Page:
Wind and other elements may cause an already weakened chimney to collapse. An elderly man in Britain was crushed by a wind-toppled chimney as it fell from the roof of the managed-care facility where he lived. This case is, unfortunately, fairly unremarkable, as such accidents occur often for a variety of reasons -- from weathering and wind, to falling tree limbs and poor design.
Chimneys collapse by the hundreds during major earthquakes, typically snapping at the roofline. More than half of the homes in Washington State inspected by the Federal Emergency Management Agency (FEMA) following the Nisqually Earthquake in 2001 sustained chimney damage. Chimney collapses were widely reported following the massive-magnitude 7.1 earthquake that struck New Zealand in September 2010.
- Mortar between the bricks or stones that crumbles when poked with a screwdriver;
- Missing or insufficient lateral support -- typically, steel straps -- used to tie the chimney to the structure at the roof and floor levels. Building codes in some seismically active regions require internal and external bracing of chimneys to the structure;
- Mechanical damage to the chimney, such as that caused by falling tree limbs or scaffolding;
- Visible tilting or separation from the building. Any gap should be frequently measured to monitor whether it is increasing; and
- Chimney footing defects, including the following:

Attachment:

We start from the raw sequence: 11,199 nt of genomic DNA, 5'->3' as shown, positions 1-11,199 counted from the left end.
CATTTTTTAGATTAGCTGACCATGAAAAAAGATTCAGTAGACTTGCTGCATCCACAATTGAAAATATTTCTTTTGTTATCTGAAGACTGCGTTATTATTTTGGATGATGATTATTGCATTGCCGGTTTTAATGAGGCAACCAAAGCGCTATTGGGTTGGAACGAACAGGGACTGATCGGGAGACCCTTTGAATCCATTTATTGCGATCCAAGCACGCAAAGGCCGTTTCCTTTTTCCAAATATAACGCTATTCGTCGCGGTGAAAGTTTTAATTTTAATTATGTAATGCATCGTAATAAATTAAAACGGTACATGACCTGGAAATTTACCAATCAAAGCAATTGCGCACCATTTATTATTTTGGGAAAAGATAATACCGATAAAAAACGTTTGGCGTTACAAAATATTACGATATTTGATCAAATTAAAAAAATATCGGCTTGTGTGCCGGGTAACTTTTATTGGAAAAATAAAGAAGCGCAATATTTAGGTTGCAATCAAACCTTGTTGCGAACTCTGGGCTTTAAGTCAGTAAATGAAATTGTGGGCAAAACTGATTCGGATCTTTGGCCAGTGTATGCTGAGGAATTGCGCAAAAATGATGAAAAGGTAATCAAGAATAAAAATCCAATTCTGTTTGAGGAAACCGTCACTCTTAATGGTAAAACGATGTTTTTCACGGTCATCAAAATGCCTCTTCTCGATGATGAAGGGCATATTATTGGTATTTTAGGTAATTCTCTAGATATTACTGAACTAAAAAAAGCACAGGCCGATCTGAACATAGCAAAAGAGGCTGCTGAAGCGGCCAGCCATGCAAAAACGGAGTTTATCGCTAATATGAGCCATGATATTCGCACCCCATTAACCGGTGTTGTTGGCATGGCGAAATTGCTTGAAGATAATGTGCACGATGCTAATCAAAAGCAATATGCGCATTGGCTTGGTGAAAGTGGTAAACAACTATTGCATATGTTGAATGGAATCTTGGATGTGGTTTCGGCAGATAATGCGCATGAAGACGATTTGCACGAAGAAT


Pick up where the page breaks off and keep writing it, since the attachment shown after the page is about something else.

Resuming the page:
- undersized footing, which is footing cast so thin that it breaks, or does not sufficiently extend past the chimney’s base to support its weight;
- deteriorated footing, caused by weathering, frost, loose or poor-quality construction; and
- poor soil below footing, including eroded, settled or otherwise weakened soil, frost heaves or expansive clay beneath the footing.
The following additional precautions may be taken:
In addition to collapse hazards, leaning chimneys can also make using the fireplace dangerous. Hearth cracks, side cracks in the fireplace, openings around the fireplace, and chimney damage all present the risk that sparks or smoke will enter the living space or building cavities. Check for evidence of fireplace movement.
Commercial chimney collapses are rare, but they deserve mention due to the devastation they cause. In one terrible incident in central India, more than 100 workers were killed when a 900-foot (275-meter) tall chimney collapsed on a construction site. One of the worst construction site disasters in recent history, the collapse was blamed on heavy rain. While safety standards are generally more stringent outside of India, commercial chimneys everywhere require inspection.
In summary, chimneys should be inspected to prevent deadly, expensive collapses.